So, when’s the right time to start? You should only start weaning at six months, regardless of whether you are breastfeeding or bottle feeding your baby, as babies get all the nutrients they need from breast milk or infant formula prior to this. Any earlier and your child’s digestive system and kidneys are not ready to deal with solid food. Also, early weaning has been linked to digestive problems and obesity later in life. 

 

 

 

Then, look out for the surefire signs that your little one is ready to take on the hard stuff. They can:

 

• Stay in a sitting position

 

• Swallow food safely

 

• Pick up food and put it into their mouths, unaided

 

 

 

Weaning wish list

 

Gear up for the feeding challenge ahead with a highchair (always opt for one that is easy to wipe clean), soft weaning spoons and plastic bowls, bibs, disposable or plastic messy mats to protect the floor, and a blender to turn all those dishes into baby-friendly mush.

 

 

 

Feeding tips

 

There will be days when your baby will gulp down every spoon, and others when it is just a battle to get them into the highchair. But, you can increase your chances of success with these tips:

 

• Timing: start at a time when your baby is fully awake, happy and half full 

 

• Keep it simple: for the first time, try basic baby rice to get your little one used to a thicker texture

 

• Have fun: forget all your table manners and get messy and playful with the food 

 

• Small measures: start with just a few spoonfuls

 

 

 

What’s on the menu?

 

Start with a simple vegetable or fruit puree, carrot or pear are always popular, and then you can move on to blended or mashed potato, parsnip, apples or bananas. If your baby doesn’t find these too hard to swallow, introduce a new taste every three to four days – and start to combine flavours. 

 

 

 

Homemade is always best and, to save time, make up batches of different pureed dishes and freeze them in individual serving pots. 
 
 

 

 

Ready for Back to School?

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It can seem like a mission impossible – getting the kids packed up and off to school on time and juggling a career. But, with a few simple steps, you can organise your household and start the term stress free.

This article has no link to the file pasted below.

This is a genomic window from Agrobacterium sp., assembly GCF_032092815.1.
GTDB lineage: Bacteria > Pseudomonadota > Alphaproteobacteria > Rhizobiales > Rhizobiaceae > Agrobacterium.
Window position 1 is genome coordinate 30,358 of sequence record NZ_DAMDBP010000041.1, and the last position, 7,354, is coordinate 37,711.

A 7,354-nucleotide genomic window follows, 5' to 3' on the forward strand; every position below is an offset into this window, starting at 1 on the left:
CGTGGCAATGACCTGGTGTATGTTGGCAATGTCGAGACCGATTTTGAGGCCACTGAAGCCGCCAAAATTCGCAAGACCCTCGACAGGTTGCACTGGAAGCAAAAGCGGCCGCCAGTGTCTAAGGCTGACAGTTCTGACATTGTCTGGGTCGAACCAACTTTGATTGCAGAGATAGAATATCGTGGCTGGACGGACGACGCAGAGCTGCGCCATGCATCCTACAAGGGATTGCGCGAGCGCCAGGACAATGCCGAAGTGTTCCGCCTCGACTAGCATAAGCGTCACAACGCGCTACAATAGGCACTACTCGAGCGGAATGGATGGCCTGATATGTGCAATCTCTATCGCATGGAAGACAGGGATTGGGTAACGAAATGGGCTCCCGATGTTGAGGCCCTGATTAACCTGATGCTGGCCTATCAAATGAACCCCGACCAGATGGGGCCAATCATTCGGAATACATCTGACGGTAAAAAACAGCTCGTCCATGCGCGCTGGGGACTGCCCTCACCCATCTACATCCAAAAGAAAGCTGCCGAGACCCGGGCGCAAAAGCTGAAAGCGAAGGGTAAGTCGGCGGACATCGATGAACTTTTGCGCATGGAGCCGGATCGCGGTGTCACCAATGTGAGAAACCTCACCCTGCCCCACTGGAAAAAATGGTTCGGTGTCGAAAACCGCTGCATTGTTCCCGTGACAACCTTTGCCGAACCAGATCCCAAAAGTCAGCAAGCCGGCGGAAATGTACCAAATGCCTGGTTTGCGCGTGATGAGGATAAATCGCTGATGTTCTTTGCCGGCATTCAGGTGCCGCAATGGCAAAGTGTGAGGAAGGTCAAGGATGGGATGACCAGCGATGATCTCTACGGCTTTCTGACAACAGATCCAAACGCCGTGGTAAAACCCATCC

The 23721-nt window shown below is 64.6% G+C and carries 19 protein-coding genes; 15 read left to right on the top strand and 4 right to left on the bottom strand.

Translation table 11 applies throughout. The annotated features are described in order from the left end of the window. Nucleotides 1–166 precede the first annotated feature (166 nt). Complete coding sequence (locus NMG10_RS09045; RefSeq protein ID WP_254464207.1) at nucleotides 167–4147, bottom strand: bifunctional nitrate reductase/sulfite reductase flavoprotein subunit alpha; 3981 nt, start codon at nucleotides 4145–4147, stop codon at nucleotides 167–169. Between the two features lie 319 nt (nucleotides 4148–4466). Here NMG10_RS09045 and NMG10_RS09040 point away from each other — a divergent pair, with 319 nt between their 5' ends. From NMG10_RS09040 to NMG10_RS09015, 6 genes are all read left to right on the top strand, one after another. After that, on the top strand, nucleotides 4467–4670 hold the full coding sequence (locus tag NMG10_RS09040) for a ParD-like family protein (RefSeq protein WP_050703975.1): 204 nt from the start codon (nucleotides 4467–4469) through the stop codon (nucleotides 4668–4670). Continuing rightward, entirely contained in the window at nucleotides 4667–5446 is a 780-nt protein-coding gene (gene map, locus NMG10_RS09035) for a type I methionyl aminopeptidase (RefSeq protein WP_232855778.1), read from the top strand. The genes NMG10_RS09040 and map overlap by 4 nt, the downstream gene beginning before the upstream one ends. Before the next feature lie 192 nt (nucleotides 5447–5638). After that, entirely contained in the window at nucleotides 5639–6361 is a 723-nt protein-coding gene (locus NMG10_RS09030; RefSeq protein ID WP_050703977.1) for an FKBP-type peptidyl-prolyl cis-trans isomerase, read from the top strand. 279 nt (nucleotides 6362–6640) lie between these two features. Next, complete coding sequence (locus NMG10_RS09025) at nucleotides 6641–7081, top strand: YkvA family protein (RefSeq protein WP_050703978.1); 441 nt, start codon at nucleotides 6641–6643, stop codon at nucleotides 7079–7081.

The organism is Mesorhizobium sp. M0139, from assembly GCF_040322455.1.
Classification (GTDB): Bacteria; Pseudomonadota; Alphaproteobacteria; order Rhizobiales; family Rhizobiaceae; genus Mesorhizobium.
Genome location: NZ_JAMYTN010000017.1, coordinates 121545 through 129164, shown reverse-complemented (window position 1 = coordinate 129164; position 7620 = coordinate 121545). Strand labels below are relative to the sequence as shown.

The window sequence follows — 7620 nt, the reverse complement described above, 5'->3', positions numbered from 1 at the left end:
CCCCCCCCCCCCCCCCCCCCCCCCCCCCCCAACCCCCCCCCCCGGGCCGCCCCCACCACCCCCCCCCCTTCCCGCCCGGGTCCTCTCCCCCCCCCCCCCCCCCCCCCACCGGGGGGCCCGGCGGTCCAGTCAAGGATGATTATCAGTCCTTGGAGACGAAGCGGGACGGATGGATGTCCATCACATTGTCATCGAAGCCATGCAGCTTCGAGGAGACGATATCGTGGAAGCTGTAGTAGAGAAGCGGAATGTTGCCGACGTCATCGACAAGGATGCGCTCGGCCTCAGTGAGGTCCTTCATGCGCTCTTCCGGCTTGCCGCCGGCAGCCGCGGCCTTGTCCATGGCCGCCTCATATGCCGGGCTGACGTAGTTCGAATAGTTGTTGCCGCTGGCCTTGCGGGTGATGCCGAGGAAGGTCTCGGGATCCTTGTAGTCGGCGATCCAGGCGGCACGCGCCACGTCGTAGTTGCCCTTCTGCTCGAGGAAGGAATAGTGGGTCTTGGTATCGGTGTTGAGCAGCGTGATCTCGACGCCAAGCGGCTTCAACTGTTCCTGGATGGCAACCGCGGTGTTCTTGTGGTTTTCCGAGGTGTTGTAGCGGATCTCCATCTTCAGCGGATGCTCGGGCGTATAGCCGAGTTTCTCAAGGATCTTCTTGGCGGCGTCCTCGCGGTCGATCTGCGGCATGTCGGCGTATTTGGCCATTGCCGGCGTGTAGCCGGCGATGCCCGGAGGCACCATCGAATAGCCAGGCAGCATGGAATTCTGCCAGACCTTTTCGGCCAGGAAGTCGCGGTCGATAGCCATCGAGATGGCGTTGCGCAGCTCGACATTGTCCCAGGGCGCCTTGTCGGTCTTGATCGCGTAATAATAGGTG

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Schools essentials
As tempting as it is, don’t leave shopping for those school essentials to the last minute. Beat the back to school rush and shop early for new uniforms, sports kit and school shoes, lunchboxes and flasks, stationery and exercise books, and the all-important school bag. Don’t forget to label everything; pre-order those personalised nametags well ahead of time.
 
Dates for the diary
At the start of each term, add all schools events, meetings and holidays to an online calendar, which can send you text alerts to keep mix-ups to a minimum. To help keep track of all those after-school activities, keep a weekly timetable on a whiteboard on the fridge. 
 
Early to bed, early to rise
Once the holiday ends, the late nights and long lie-ins are over. Get the kids into a good bedtime routine a week before term starts, and send them to bed five to 10 minutes earlier each night. Now’s also the time to replace holiday treats such as TV and computer games with a more relaxing story time.
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Start the day…
…with a healthy breakfast! Save the fry-ups and sugary cereals for the weekend and give your kids everything they need to stay alert in class: healthy porridge, fruit and yogurt, or scrambled eggs on brown toast.
 
Be prepared
Once your kids reach five, hand over the responsibility of packing their school bag to them – and make sure this is done the night before to avoid any morning madness. And, while it’s easier to put your feet up at the end of the day, prepare packed lunches and iron school uniforms the night before: if nothing else it buys you an extra 10 minutes in bed the next morning.